An optician is an individual who is trained to dispense and adjust vision correction products, such as glasses and contacts. Unlike ophthalmologists and optometrists, opticians are medical doctors. Still, the work performed by opticians plays a critical role in helping individuals maintain and improve their vision.
Opticians are educated through trade schools or apprentice programs to expertly craft corrective eye glass lenses. They have the skills and the tools needed to grind and shape materials, whether it be glass or plastic, so that each lens possesses the optical powers needed by the individual wearer. An ophthalmologist or optometrist is needed to determine the appropriate prescription, but an optician is the person who actually creates the corrective device.
In addition to physically creating glasses, opticians may also run the eye-glass shops and stores where people can purchase their glasses and contacts. Opticians help people to select the type of corrective eye wear that will be best for them. Some individuals, such as younger children, require eye glasses that can withstand rough handling. Teens and adults may consult with an optician to learn about the responsibilities of using contact lenses. Opticians help ensure a proper fit, verify that the lens prescription is behaving as it should, and provide guidance on any cleaning, storage or care supplies that may be required to ensure lasting success with the corrective eye wear.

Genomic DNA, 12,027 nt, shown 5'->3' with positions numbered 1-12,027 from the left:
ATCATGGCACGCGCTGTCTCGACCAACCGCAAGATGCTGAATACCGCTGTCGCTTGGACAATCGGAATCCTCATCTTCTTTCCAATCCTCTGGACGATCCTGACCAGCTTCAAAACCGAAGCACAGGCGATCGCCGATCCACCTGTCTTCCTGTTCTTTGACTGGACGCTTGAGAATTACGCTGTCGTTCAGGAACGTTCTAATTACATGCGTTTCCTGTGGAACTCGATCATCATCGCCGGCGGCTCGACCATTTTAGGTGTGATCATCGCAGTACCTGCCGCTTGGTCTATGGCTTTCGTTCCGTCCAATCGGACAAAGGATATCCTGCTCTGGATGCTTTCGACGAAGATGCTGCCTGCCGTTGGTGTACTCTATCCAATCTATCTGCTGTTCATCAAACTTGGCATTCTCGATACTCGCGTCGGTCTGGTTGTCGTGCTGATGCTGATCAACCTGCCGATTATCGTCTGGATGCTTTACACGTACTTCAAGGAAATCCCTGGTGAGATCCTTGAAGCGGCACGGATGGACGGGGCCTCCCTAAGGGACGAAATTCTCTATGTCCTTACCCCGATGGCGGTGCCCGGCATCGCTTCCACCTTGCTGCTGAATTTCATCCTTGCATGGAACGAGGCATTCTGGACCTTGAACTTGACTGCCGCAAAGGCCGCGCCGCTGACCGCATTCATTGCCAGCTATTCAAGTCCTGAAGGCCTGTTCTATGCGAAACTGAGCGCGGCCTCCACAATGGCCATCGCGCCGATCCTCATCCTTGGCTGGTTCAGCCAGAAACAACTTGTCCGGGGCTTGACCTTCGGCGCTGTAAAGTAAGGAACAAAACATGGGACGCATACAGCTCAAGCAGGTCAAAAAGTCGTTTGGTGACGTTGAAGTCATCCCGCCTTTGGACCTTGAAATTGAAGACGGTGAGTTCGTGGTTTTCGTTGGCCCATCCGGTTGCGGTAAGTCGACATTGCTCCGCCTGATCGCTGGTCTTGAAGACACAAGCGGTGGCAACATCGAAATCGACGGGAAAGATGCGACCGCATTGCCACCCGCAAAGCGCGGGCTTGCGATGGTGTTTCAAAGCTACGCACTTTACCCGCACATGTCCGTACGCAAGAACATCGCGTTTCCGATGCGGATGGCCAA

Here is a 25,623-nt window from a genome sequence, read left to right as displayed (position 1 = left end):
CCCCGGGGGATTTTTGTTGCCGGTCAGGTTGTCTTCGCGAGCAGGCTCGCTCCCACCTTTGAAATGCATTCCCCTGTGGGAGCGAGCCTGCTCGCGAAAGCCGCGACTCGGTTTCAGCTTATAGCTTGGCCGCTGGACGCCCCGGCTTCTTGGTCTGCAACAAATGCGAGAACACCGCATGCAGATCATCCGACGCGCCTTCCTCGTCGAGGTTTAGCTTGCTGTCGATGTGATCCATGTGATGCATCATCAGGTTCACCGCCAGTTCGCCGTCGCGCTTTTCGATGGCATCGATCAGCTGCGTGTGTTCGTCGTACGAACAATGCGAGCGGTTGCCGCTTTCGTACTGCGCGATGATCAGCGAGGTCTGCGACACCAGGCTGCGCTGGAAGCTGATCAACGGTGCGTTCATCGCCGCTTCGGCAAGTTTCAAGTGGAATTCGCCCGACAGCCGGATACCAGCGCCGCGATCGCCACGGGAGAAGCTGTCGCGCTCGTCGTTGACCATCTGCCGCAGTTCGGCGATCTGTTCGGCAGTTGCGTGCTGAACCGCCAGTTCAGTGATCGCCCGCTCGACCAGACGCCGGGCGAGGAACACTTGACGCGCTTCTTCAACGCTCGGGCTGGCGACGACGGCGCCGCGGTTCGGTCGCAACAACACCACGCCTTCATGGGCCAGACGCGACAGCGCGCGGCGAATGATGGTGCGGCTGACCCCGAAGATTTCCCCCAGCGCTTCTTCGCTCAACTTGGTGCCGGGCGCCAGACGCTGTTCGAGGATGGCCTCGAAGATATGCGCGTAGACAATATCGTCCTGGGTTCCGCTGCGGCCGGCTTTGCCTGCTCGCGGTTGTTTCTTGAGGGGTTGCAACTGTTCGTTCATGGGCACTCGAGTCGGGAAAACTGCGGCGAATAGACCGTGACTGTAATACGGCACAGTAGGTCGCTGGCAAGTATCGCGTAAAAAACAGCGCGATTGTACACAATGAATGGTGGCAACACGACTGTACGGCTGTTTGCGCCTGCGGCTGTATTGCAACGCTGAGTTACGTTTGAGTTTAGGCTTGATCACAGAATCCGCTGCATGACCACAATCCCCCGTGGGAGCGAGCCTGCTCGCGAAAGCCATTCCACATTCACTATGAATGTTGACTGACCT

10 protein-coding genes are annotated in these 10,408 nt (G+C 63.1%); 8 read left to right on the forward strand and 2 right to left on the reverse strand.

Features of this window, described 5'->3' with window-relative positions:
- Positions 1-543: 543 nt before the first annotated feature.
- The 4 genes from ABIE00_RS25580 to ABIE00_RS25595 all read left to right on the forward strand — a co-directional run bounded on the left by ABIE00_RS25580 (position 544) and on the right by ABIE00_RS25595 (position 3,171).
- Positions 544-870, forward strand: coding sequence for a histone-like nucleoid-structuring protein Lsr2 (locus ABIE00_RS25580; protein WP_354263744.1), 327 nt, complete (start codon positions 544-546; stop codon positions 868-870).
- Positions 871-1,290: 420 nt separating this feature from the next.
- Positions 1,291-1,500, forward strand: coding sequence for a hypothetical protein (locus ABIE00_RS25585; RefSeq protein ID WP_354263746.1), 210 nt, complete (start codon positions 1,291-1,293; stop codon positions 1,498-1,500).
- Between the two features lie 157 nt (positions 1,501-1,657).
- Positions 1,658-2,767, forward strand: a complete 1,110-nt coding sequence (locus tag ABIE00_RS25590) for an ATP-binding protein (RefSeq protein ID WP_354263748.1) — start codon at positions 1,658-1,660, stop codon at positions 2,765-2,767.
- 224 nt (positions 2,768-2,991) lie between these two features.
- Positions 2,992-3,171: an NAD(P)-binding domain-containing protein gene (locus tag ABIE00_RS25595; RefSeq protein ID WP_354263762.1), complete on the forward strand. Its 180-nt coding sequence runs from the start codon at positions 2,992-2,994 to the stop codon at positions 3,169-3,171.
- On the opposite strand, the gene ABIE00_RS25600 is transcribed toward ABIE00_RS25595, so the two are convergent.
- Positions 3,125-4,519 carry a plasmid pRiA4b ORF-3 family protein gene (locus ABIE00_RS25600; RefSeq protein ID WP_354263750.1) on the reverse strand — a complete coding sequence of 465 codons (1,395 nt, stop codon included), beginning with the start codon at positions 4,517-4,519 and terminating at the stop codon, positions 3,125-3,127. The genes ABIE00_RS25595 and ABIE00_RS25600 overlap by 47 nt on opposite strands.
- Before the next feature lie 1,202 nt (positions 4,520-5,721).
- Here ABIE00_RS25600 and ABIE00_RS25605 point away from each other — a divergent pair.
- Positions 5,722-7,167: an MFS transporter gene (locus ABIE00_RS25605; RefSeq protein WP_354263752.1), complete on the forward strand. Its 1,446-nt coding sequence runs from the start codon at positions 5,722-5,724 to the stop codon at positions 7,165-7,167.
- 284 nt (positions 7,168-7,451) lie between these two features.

Some opticians are licensed through the American Board of Opticianry, although licensure is not a requirement in all fifty states.